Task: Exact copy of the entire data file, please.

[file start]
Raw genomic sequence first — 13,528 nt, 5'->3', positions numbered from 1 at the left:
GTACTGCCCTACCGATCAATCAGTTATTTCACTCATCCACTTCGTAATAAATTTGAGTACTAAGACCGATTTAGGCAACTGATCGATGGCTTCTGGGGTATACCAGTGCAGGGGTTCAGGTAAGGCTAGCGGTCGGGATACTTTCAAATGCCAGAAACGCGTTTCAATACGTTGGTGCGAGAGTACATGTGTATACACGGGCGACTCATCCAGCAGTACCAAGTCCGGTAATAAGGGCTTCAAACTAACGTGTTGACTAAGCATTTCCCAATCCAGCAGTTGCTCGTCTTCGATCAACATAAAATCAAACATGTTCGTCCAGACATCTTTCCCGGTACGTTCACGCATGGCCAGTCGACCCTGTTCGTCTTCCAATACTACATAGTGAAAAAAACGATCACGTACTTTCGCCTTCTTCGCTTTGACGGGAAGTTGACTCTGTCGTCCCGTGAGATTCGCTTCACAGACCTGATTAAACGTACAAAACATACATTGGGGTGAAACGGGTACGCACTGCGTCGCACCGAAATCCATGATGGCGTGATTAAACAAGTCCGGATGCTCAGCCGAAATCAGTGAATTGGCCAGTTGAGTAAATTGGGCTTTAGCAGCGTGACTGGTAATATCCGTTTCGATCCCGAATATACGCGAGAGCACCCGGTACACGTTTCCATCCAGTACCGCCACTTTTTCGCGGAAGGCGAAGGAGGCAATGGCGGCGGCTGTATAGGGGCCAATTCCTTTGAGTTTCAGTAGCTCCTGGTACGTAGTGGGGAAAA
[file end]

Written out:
Raw genomic sequence first — 13,528 nt, 5'->3', positions numbered from 1 at the left:
GTACTGCCCTACCGATCAATCAGTTATTTCACTCATCCACTTCGTAATAAATTTGAGTACTAAGACCGATTTAGGCAACTGATCGATGGCTTCTGGGGTATACCAGTGCAGGGGTTCAGGTAAGGCTAGCGGTCGGGATACTTTCAAATGCCAGAAACGCGTTTCAATACGTTGGTGCGAGAGTACATGTGTATACACGGGCGACTCATCCAGCAGTACCAAGTCCGGTAATAAGGGCTTCAAACTAACGTGTTGACTAAGCATTTCCCAATCCAGCAGTTGCTCGTCTTCGATCAACATAAAATCAAACATGTTCGTCCAGACATCTTTCCCGGTACGTTCACGCATGGCCAGTCGACCCTGTTCGTCTTCCAATACTACATAGTGAAAAAAACGATCACGTACTTTCGCCTTCTTCGCTTTGACGGGAAGTTGACTCTGTCGTCCCGTGAGATTCGCTTCACAGACCTGATTAAACGTACAAAACATACATTGGGGTGAAACGGGTACGCACTGCGTCGCACCGAAATCCATGATGGCGTGATTAAACAAGTCCGGATGCTCAGCCGAAATCAGTGAATTGGCCAGTTGAGTAAATTGGGCTTTAGCAGCGTGACTGGTAATATCCGTTTCGATCCCGAATATACGCGAGAGCACCCGGTACACGTTTCCATCCAGTACCGCCACTTTTTCGCGGAAGGCGAAGGAGGCAATGGCGGCGGCTGTATAGGGGCCAATTCCTTTGAGTTTCAGTAGCTCCTGGTACGTAGTGGGGAAAA